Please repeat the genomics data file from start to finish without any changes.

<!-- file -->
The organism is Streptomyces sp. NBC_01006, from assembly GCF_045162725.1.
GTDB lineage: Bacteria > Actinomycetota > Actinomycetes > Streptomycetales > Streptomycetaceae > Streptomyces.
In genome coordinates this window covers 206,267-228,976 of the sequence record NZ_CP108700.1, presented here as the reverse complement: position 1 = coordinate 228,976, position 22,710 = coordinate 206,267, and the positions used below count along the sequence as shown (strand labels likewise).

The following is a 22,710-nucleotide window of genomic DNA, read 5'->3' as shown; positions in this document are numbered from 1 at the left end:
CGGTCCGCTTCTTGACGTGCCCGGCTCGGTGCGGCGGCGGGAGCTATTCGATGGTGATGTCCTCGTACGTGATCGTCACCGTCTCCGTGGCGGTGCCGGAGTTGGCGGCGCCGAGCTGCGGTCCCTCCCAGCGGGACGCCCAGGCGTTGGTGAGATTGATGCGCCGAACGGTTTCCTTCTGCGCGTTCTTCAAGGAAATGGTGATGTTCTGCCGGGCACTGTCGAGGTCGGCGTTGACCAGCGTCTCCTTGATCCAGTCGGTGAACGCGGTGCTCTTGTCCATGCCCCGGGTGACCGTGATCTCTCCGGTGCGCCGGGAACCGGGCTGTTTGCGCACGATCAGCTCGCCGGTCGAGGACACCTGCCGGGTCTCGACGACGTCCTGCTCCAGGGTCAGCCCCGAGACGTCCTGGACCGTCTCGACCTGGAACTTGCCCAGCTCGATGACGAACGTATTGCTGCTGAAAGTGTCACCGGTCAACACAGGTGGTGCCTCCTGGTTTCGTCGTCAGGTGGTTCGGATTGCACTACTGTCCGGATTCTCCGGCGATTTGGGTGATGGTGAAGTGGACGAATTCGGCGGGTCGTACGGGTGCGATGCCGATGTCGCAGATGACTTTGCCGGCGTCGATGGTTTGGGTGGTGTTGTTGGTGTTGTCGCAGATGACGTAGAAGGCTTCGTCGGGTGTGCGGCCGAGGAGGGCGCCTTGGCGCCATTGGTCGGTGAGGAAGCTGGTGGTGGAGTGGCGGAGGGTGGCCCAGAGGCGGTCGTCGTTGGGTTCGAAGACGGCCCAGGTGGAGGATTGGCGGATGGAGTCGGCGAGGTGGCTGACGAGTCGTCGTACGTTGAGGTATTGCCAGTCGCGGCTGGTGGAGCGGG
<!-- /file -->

The organism is Streptomyces sp. NBC_01006, from assembly GCF_045162725.1.
GTDB lineage: Bacteria > Actinomycetota > Actinomycetes > Streptomycetales > Streptomycetaceae > Streptomyces.
In genome coordinates this window covers 206,267-228,976 of the sequence record NZ_CP108700.1, presented here as the reverse complement: position 1 = coordinate 228,976, position 22,710 = coordinate 206,267, and the positions used below count along the sequence as shown (strand labels likewise).

The following is a 22,710-nucleotide window of genomic DNA, read 5'->3' as shown; positions in this document are numbered from 1 at the left end:
CGGTCCGCTTCTTGACGTGCCCGGCTCGGTGCGGCGGCGGGAGCTATTCGATGGTGATGTCCTCGTACGTGATCGTCACCGTCTCCGTGGCGGTGCCGGAGTTGGCGGCGCCGAGCTGCGGTCCCTCCCAGCGGGACGCCCAGGCGTTGGTGAGATTGATGCGCCGAACGGTTTCCTTCTGCGCGTTCTTCAAGGAAATGGTGATGTTCTGCCGGGCACTGTCGAGGTCGGCGTTGACCAGCGTCTCCTTGATCCAGTCGGTGAACGCGGTGCTCTTGTCCATGCCCCGGGTGACCGTGATCTCTCCGGTGCGCCGGGAACCGGGCTGTTTGCGCACGATCAGCTCGCCGGTCGAGGACACCTGCCGGGTCTCGACGACGTCCTGCTCCAGGGTCAGCCCCGAGACGTCCTGGACCGTCTCGACCTGGAACTTGCCCAGCTCGATGACGAACGTATTGCTGCTGAAAGTGTCACCGGTCAACACAGGTGGTGCCTCCTGGTTTCGTCGTCAGGTGGTTCGGATTGCACTACTGTCCGGATTCTCCGGCGATTTGGGTGATGGTGAAGTGGACGAATTCGGCGGGTCGTACGGGTGCGATGCCGATGTCGCAGATGACTTTGCCGGCGTCGATGGTTTGGGTGGTGTTGTTGGTGTTGTCGCAGATGACGTAGAAGGCTTCGTCGGGTGTGCGGCCGAGGAGGGCGCCTTGGCGCCATTGGTCGGTGAGGAAGCTGGTGGTGGAGTGGCGGAGGGTGGCCCAGAGGCGGTCGTCGTTGGGTTCGAAGACGGCCCAGGTGGAGGATTGGCGGATGGAGTCGGCGAGGTGGCTGACGAGTCGTCGTACGTTGAGGTATTGCCAGTCGCGGCTGGTGGAGCGGG